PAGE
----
Biden, Democrats Amplify $15 Minimum Wage Demands, Progressives Say 'It Should Be $20'

President Joe Biden and a strong majority of congressional Democrats say they can pass a bill to increase hourly minimum wage to $15 an hour or more by March, with or without any Republican support.

Biden and top Democratic lawmakers have reignited a push to increase the federal minimum wage for the first time in 12 years, promoting legislation that aims to pull 28 million full-time workers out of poverty by 2024.

Biden said Friday he will not accept any "ifs, ands or buts" from Republicans who are dragging their feet on passage of the next stimulus relief package. Incoming Senate Budget Committee chairman Bernie Sanders said he's prepared to jam a $15-minimum-wage measure through with the Democrats' current 51-vote majority as soon as possible. Citing the passage of 23 state-level minimum wage increases since 1998, Majority Leader Chuck Schumer said passage of a COVID-19 relief bill that includes the $15 hourly hike is doable by March. The U.S. poverty rate recorded its worst spike since the 1960s at the end of 2020, according to recent economic studies.

Biden is simultaneously supporting $1,400 stimulus checks and $130 billion to assist the safe reopening of public schools across the country as part of the next stimulus package. Some progressive Democrats say they would get behind a minimum wage increase larger than $15 an hour, citing studies that show there's only a handful of states where working 40 hours on $15 affords a one-bedroom apartment.

"With the economic divide, I mean, I want to see a $15 minimum wage. It should actually be $20," said Representative Rashida Tlaib, a Michigan Democrat, according to an Associate Press article published Saturday.

Democrats have cited an Economic Policy Institute study which found one in nine U.S. workers are paid wages that keep them in poverty despite working full-time. Congressional Budget Office research suggests 27 million Americans could be pulled out of poverty by a $15 wage hike, but 1.3 million workers could lose their jobs because companies would reduce their workforce in order to pay workers the higher rate— something Republicans have dubbed a no-go amid pandemic job losses.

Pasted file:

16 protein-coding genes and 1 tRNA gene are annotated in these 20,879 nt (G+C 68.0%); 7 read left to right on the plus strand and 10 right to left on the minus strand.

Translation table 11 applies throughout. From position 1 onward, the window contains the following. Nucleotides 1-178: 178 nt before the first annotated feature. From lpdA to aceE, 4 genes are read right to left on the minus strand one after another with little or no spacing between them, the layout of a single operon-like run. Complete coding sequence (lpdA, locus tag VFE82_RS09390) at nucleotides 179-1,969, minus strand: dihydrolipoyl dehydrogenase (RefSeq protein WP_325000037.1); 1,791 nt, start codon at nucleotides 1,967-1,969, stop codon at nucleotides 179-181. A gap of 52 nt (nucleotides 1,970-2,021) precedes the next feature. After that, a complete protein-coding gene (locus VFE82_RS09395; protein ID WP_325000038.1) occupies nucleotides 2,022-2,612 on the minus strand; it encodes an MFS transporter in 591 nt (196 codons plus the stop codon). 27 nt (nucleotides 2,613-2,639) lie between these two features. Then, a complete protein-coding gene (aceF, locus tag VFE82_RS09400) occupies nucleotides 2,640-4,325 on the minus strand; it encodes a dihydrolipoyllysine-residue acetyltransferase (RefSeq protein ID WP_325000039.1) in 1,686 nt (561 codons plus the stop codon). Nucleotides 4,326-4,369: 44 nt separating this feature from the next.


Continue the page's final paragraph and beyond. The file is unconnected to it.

Moderate Republicans including Alaska Senator Lisa Murkowski and Representative Tom Reed of New York agree with raising the minimum wage, but expressed worries to the AP about including such legislation in the next COVID-19 relief bill.

"The more you throw into this bucket of COVID relief that's not really related to the crisis, the more you risk the credibility with the American people that you're really sincere about the crisis," Reed told the AP. Murkowski agreed and said tying the $15 hourly wage hike to the pandemic relief bill "complicates politically an initiative that we should all be working together to address."

The House last week reintroduced the Raise the Wage Act, which passed in 2019 before dying in the Senate under then GOP Majority Leader Mitch McConnell. But now, emboldened by majorities in both the House and Senate, Democratic leaders including House Speaker Nancy Pelosi and Schumer cite studies that say the minimum wage hike will bring 27 million workers above the poverty line.

The current $7.25 federal minimum wage requirement was put in place in 2009 and marks the last time it was raised. Federal minimum wage has not kept pace with rising inflation and prices of goods and services nationwide, representing about 17 percent less than it did in 2009.

In May 2007, former Republican President George W. Bush signed the law that increased minimum wage at the time from $5.15 to $7.25 over the course of those next two years. The legislation received the support of every Democratic member of the House in addition to 82 Republicans. The hourly wage of $7.25 means an individual is making less than $15,000-a-year.

Democrats have for years proposed minimum wage hikes, but such efforts have failed at the federal level due to GOP opposition. Biden's nominations of labor union–backed Cabinet leaders, including Boston Mayor Marty Walsh and House and Ways Committee trade lawyer Katherine Tai, have prompted optimism across the board. Current House-backed minimum wage hikes also seek to phase out tipped wages by 2027.

"No one in America should work 40 hours a week making below the poverty line. Fifteen dollars gets people above the poverty line," Biden said at the White House last week.

Newsweek reached out to the White House and Tlaib's office for additional remarks Saturday morning.

Joe Biden and Bernie Sanders screengrab
President Joe Biden is pushing for a $15 minimum wage, while some progressives call for $20. Here he debates on April 13, 2020 with Senator Bernie Sanders, who says Biden has not chosen enough progressives for his Cabinet. Getty Images